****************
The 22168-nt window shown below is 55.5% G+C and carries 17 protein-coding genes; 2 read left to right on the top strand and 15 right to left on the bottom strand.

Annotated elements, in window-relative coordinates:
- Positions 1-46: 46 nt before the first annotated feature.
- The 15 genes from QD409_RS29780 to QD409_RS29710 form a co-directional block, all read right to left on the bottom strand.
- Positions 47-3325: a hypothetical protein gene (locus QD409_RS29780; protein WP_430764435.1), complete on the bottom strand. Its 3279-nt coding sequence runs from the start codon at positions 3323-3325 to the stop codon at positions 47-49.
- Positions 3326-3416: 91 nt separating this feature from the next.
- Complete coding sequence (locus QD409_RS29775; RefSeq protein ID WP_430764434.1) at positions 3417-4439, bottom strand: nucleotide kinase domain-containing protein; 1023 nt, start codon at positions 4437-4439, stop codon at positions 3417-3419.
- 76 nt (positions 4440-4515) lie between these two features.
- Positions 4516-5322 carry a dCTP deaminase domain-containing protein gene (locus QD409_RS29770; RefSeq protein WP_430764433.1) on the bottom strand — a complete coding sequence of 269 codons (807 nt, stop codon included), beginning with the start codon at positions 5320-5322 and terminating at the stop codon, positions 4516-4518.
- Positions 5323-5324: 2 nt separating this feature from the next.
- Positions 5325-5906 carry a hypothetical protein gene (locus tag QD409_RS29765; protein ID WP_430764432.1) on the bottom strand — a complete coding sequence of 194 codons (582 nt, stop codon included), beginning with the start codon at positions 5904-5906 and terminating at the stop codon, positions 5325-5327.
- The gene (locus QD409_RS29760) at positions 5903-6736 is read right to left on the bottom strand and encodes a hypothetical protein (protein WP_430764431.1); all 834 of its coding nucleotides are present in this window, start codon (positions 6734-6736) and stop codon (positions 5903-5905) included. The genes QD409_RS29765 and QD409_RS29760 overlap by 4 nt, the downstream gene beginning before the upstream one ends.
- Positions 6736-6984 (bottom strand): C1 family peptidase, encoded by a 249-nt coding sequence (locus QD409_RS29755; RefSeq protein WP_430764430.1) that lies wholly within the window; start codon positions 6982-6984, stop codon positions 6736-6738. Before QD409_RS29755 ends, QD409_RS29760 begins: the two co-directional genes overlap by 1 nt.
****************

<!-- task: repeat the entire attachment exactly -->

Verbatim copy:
The 22168-nt window shown below is 55.5% G+C and carries 17 protein-coding genes; 2 read left to right on the top strand and 15 right to left on the bottom strand.

Annotated elements, in window-relative coordinates:
- Positions 1-46: 46 nt before the first annotated feature.
- The 15 genes from QD409_RS29780 to QD409_RS29710 form a co-directional block, all read right to left on the bottom strand.
- Positions 47-3325: a hypothetical protein gene (locus QD409_RS29780; protein WP_430764435.1), complete on the bottom strand. Its 3279-nt coding sequence runs from the start codon at positions 3323-3325 to the stop codon at positions 47-49.
- Positions 3326-3416: 91 nt separating this feature from the next.
- Complete coding sequence (locus QD409_RS29775; RefSeq protein ID WP_430764434.1) at positions 3417-4439, bottom strand: nucleotide kinase domain-containing protein; 1023 nt, start codon at positions 4437-4439, stop codon at positions 3417-3419.
- 76 nt (positions 4440-4515) lie between these two features.
- Positions 4516-5322 carry a dCTP deaminase domain-containing protein gene (locus QD409_RS29770; RefSeq protein WP_430764433.1) on the bottom strand — a complete coding sequence of 269 codons (807 nt, stop codon included), beginning with the start codon at positions 5320-5322 and terminating at the stop codon, positions 4516-4518.
- Positions 5323-5324: 2 nt separating this feature from the next.
- Positions 5325-5906 carry a hypothetical protein gene (locus tag QD409_RS29765; protein ID WP_430764432.1) on the bottom strand — a complete coding sequence of 194 codons (582 nt, stop codon included), beginning with the start codon at positions 5904-5906 and terminating at the stop codon, positions 5325-5327.
- The gene (locus QD409_RS29760) at positions 5903-6736 is read right to left on the bottom strand and encodes a hypothetical protein (protein WP_430764431.1); all 834 of its coding nucleotides are present in this window, start codon (positions 6734-6736) and stop codon (positions 5903-5905) included. The genes QD409_RS29765 and QD409_RS29760 overlap by 4 nt, the downstream gene beginning before the upstream one ends.
- Positions 6736-6984 (bottom strand): C1 family peptidase, encoded by a 249-nt coding sequence (locus QD409_RS29755; RefSeq protein WP_430764430.1) that lies wholly within the window; start codon positions 6982-6984, stop codon positions 6736-6738. Before QD409_RS29755 ends, QD409_RS29760 begins: the two co-directional genes overlap by 1 nt.